Every city has its own walking rhythm, it’s own choreographed set of steps that let you get from point A to point B without obstructing traffic, or getting mashed by your fellow pedestrians.
In Copenhagen, as a friend and I strolled down the Strøget, or pedestrian street, we could not figure out why time and time again, these graceful Danes (because really, as the Paris of Scandinavia, how could they be anything but) kept on crashing into us. And then my friend came to a sudden screaming realization. PIVOT, she shouted. She had observed the Danes, walking towards one another, and just as strong shoulder was about to brush strong Scandinavian cheekbone, they would swing to the the side in a kind of dos-i-do, with the do (meaning back) replaced with the front side. So enthralled with her pivot was my friend that she walked dangerously close to the residents, a veritable pivoter with impunity. And time and time again, she would pull it out at the last minute, and remain unscathed. I could never really get the hang of the pivot, and just did the duck and dodge, and together we pivot-dodged through the crowds to yet another konditori (pastry shop) with its upside-down pretzel bearing sign to nibble, what else? a danish, here called viennese pastry (wienerbrød)
In Tokyo my main walking problem—aside from the insanely long distances which I chose to traverse stemmed from the fact that the Japanese drive on the opposite side of the road from the one I’m used to, and thereby walk on the opposite side of the sidewalk. I’d be blithely one-foot-in-front-of-the othering when out of nowhere, a girl in giant shoes in Shibuya would appear before me and almost take out my shins. I tried the pivot, but it turned into a dance. I was afraid she would turn her ankle, and tried to run away, turning headlong into a stream of people headed into the subway, a convenience store and most of importantly, straight towards me. If Japanese culture didn’t dictate that they be generally conflict-averse, I’m certain I’d have been trampled.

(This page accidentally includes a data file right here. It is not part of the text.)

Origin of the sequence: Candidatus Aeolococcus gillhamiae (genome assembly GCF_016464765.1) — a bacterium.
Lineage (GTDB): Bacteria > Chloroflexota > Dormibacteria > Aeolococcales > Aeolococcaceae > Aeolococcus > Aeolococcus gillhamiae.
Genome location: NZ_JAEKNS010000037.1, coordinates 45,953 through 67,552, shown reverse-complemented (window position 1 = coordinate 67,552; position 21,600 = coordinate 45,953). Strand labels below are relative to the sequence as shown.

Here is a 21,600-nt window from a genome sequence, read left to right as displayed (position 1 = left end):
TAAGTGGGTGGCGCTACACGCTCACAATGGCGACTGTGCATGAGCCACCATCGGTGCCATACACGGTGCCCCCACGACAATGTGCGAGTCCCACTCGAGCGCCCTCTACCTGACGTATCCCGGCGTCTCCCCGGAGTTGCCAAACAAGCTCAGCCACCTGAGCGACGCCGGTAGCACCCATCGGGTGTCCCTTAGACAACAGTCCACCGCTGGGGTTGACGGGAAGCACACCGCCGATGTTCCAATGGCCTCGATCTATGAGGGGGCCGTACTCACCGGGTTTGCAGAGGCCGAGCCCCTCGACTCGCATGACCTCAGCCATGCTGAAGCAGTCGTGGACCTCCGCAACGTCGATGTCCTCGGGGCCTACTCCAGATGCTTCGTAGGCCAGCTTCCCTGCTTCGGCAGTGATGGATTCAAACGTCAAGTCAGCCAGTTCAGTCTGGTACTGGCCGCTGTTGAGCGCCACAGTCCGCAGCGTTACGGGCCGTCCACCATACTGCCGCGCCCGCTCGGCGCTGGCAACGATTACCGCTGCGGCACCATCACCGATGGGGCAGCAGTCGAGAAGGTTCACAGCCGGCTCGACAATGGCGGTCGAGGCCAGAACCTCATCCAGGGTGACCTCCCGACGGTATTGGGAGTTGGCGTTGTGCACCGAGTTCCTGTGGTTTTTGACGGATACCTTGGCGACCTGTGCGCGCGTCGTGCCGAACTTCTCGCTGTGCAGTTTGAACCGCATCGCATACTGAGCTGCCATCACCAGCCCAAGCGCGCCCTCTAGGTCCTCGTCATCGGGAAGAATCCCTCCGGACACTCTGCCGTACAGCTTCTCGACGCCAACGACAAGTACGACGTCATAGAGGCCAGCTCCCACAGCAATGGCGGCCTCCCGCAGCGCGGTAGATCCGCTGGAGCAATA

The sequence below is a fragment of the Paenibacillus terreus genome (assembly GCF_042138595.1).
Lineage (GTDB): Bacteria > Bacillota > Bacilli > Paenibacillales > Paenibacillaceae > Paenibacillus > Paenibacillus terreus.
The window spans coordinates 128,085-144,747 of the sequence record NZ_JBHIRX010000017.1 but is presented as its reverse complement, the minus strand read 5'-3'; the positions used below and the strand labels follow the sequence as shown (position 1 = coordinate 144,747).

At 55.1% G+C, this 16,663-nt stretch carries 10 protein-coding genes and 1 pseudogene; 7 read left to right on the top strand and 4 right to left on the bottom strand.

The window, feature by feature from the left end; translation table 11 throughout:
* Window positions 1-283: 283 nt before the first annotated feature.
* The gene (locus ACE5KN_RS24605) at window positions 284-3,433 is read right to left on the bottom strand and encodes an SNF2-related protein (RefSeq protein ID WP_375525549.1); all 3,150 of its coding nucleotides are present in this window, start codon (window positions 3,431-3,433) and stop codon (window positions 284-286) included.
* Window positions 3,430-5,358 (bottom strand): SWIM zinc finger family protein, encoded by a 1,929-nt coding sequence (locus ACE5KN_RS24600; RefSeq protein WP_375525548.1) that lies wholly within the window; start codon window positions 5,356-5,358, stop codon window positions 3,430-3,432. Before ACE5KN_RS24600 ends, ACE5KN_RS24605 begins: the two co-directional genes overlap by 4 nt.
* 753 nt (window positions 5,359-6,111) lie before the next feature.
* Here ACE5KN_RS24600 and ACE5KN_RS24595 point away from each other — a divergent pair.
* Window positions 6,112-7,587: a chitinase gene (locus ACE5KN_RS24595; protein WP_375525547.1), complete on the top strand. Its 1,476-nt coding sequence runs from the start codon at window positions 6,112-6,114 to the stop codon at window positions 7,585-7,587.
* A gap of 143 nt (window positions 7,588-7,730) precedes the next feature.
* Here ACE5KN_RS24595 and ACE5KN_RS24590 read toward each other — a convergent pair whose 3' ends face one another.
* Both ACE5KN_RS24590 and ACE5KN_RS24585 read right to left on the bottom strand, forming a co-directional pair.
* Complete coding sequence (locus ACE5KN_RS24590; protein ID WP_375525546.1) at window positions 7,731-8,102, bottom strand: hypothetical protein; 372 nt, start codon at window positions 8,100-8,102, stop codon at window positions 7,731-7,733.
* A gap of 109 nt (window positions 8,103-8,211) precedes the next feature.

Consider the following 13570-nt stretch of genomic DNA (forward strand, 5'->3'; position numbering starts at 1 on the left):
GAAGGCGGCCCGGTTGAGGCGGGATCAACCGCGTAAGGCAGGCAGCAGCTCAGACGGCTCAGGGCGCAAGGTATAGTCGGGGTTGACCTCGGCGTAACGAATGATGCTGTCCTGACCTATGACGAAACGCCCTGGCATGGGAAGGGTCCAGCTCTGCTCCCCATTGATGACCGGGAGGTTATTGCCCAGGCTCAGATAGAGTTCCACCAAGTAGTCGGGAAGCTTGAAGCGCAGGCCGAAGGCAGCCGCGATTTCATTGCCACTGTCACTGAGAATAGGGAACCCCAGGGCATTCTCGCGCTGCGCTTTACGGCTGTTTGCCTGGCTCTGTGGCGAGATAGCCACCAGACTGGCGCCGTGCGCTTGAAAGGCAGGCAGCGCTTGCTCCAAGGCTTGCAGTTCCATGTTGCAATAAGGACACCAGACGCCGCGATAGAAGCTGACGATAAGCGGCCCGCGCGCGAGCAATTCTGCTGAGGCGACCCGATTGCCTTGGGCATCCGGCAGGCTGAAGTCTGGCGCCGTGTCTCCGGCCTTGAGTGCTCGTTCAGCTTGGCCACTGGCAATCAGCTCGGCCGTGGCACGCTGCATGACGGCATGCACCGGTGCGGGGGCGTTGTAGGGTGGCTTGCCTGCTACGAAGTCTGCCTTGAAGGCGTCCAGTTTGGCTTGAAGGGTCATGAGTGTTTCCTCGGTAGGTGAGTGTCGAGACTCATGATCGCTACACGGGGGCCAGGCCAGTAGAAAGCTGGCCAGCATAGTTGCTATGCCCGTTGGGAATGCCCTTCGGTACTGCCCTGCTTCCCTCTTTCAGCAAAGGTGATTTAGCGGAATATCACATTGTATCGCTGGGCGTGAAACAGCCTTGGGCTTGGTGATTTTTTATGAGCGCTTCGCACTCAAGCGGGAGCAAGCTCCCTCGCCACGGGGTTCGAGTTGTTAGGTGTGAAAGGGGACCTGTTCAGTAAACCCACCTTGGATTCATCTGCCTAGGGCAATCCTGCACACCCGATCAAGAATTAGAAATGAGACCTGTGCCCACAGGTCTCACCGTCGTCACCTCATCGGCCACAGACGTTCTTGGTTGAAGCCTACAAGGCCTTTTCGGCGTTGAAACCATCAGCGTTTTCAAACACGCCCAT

So what’s the secret to walking in Santiago? We don’t sashay, and we don’t pivot. We just sort of clomp along the cobblestones or the paved streets or in between buses in front of ususpecting cyclists traveling at 15 kph (oh, have I got a story about that one!). On the metro escalators you can forget about one side for walking and the other for standing, like in my once-hometown of Washington, DC. It’s standing room only, on the escalators, and to insist otherwise earns you derisive looks and the occasional “¿Qué onda?” (what the h…?) or at least “tranquila,” (calm down!)
No, the secret to walking in Santiago is to leave the house anywhere between five minutes to a full half hour before you think you need to. The goal here is to go with the flow, move at the ¾ speed of a Washingtonian, ½ speed of a New Yorker. If you give yourself enough time, you won’t need to weave in and out of the traffic like a Boston bike messenger, or a slalom downhill skiier. You’ll be tranquilo (calm), and arrive like everyone else does, just about ten minutes late to work. ¿Qué onda?